Making the Case for Gold… (Romney & a new Gold Commission) #2

by Barry M-C on September 2, 2012

2006 AEGold Proof Obv

Seth Lipsky’s Wall Street Journal article “The Gold Standard Goes Mainstream” reports on the growing calls across the US for real and fundamental monetary reform, for the restoration of a metallic basis to money (a return of the Gold Standard), auditing the Federal Reserve, and the restriction of the Fed’s central banking powers.  Moreover, the growing clamour for reform, Lipsky argues, is not dependent upon a Romney victory; but Mitt Romney’s victory in November might just bring that reform forward.  As Mr. Lipsky records:

 An under-reported development of this campaign season is the Republican Party’s decision this week to send Gov. Mitt Romney into the presidential race on a platform effectively calling for a new gold commission. The realization that America’s system of fiat money is part of its economic problem is moving from the fringes of political discussion to the center.

Mr. Lipsky continues, “Congress has come alive” to fundamental and radical monetary reform:

Rep. Kevin Brady, a Texas Republican who is vice chairman of the Joint Economic Committee, is seeking to pass the Sound Dollar Act, which would end the Fed’s mandate to keep unemployment down, instead having the central bank focus only on stable prices. Rep. Paul is pressing the Free Competition in Currency Act, which would end legal tender and put Hayek’s ideas into practice.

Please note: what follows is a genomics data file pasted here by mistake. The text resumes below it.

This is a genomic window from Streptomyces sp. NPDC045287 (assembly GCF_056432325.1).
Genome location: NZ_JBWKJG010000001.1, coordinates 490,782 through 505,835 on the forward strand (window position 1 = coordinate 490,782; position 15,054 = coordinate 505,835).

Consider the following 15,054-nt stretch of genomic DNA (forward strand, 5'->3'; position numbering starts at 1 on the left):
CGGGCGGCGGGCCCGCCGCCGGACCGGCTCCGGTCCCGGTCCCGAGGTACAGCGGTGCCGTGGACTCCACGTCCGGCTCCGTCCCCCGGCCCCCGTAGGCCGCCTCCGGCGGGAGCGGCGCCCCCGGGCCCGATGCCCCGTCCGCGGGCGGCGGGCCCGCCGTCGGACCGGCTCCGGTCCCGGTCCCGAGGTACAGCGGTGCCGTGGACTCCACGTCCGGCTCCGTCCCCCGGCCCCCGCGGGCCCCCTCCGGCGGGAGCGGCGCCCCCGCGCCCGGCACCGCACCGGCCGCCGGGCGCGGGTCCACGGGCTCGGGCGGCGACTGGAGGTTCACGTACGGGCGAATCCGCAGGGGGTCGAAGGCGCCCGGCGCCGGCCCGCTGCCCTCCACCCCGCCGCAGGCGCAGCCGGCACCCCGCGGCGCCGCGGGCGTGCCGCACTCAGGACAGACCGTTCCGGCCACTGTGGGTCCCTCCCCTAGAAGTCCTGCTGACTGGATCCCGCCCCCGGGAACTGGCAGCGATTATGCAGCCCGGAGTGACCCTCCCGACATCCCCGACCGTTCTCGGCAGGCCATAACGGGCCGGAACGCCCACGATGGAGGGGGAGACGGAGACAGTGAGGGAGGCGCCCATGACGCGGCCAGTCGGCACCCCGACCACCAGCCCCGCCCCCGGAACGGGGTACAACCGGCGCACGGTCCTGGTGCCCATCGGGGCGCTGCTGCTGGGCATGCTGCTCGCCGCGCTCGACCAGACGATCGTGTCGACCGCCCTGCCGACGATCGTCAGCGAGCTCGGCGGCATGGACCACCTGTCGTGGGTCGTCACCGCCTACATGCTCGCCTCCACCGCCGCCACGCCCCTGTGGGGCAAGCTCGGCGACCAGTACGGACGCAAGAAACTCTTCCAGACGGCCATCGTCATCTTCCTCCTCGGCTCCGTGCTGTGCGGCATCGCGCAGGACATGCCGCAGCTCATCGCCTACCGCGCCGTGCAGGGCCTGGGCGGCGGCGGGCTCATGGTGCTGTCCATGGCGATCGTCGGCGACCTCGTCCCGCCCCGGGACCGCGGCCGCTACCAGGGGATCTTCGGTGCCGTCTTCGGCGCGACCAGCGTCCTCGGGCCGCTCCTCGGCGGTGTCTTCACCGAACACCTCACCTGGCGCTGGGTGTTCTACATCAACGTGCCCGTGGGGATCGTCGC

Nor is this just confined to the House:

In the Senate, Jim DeMint, Mike Lee and Rand Paul are offering the Sound Money Promotion Act, which would remove the tax on the appreciation in the value of gold and silver coins that have been declared legal tender by the federal or a state government. Utah has already made gold and silver coins legal tender in the state.

Though painted as a moderate and hardly a Tea Party favourite, Mr. Lipsky even sees signs of optimism in the Republican Nominee, Mitt Romney:

In Paul Ryan he chose a running mate who understands the idea of sound money. In June 2010, as chairman of the House Budget Committee, Mr. Ryan asked Mr. Bernanke what he made of record-high prices of gold. (The value of the dollar had just slid to below 1/1,200th of an ounce of gold; it has since plunged to below 1/1,600th of an ounce.)

“I don’t fully understand the movements in the gold price,” Mr. Bernanke replied. He confessed his belief that some people were hedging “against the fact that they view many other investments as being risky and hard to predict at this point.” No wonder the eventual House bill to audit the Fed passed with overwhelming bipartisan support.

None of this makes radical and fundamental monetary reform a certainty; it’s election year and Mitt Romney is out to court every voter he can and not all election manifesto commitments are kept after elections, especially the more radical ones.

Yet one can hope.

Indeed, the most high profile and articulate advocate of monetary reform in US politics has been for many years Rep. Ron Paul.  Whilst his candidature for the Republican nomination in 2012 may have failed, Ron Paul’s energetic championing of radical monetary reform and his calls to Audit the Fed have served to bring the critique of central banking from academic obscurity into the political mainstream – and it’s testament to Ron Paul’s influence and the extent of his followers that Romney is now running on a platform endorsing a new Gold Commission.


(Article hat-tip to Guido Fawkes’ blog,

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